Deal Addict
Jan 22, 2008
4163 posts
2700 upvotes
KiraSensei wrote: a little lower than 0 ft-lb, The point is to not put any load on the springs.
Funny, I guess I've never turned my torque wrench below 0 before. I just noticed there actually is a line a few turns below 0 that it is meant to be stored at. Thanks.
Jr. Member
Aug 21, 2011
121 posts
135 upvotes
Montreal
SizzleChest wrote: Funny, I guess I've never turned my torque wrench below 0 before. I just noticed there actually is a line a few turns below 0 that it is meant to be stored at. Thanks.
Image
This is for their 25-250 ft.-lb model, but I imagine it's the same for all their torque wrenches. Notice the "Do not turn handle below lowest torque setting"
I believe I have the 10-150 ft.-lb model and always store it at 10 ft.-lb
Deal Addict
Jan 22, 2008
4163 posts
2700 upvotes
dinah05 wrote: Image
This is for their 25-250 ft.-lb model, but I imagine it's the same for all their torque wrenches. Notice the "Do not turn handle below lowest torque setting"
I believe I have the 10-150 ft.-lb model and always store it at 10 ft.-lb
After some recent googling, I believe what "lowest torque setting" refers to is what the indicator scale goes down to on your particular torque wrench. In your pic, I'm assuming that if the handle were turned below 25 ft-lbs, the indicator scale would not show anything below that. Therefore, it should be stored at 25 ft-lbs.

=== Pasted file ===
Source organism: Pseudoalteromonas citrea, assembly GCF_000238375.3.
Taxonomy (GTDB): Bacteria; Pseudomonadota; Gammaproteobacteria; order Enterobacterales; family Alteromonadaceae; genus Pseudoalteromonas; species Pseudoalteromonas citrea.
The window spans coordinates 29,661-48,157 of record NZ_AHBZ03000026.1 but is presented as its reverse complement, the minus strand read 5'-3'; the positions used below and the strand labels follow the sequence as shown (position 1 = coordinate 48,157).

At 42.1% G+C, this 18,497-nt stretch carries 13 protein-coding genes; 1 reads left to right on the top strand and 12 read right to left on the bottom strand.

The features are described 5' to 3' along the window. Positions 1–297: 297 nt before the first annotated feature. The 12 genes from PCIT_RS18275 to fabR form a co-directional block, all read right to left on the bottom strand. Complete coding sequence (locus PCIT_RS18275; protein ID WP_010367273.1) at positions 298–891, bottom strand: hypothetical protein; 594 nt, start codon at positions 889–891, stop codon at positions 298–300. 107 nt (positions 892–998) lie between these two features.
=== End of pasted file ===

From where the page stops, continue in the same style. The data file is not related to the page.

Why in your pic it is 25 ft-lbs though and my Tekton scale goes down to 0 ft-lbs with a storage line below that, I do not know why. I also have a 3/8" drive Tekton wrench that goes down to 120 in-lbs but no lower and no storage setting line like on my 1/2" drive torque wrench.


EDIT: I did some digging and found my user's manual for my 1/2" torque wrench. It does say to store at lowest torque setting and shows a picture of the indicator scale at 10 ft-lbs (my wrench is rated for 10-150 ft. lbs) so it would appear that what I wrote above is incorrect. @dinah05 is spot-on with his post. I wonder what the line below 0 is meant for then?
Last edited by SizzleChest on Apr 7th, 2020 2:22 pm, edited 5 times in total.
Deal Addict
User avatar
May 15, 2009
2609 posts
1920 upvotes
North York
dinah05 wrote: Image
This is for their 25-250 ft.-lb model, but I imagine it's the same for all their torque wrenches. Notice the "Do not turn handle below lowest torque setting"
I believe I have the 10-150 ft.-lb model and always store it at 10 ft.-lb
Thanks. I've been told to not apply tension to the spring during storage and I guess that's incorrect. I've updated my original post after some googling.
Member
Mar 25, 2006
239 posts
132 upvotes
For anyone looking for split-beam style wrenches, look for Precision Instruments wrenches on Amazon. Much more affordable, by a former Snap-on OEM. For lower torque ranges, there is the C2FR600H from Precision instruments with a 100-600 in. lb range in 3/8 drive. You can get it on ebay for around $135 US, shipped.

Edit: FYI, one benefit of split-beam style wrenches is that you don't need to reset them to the lowest torque setting for storage

Top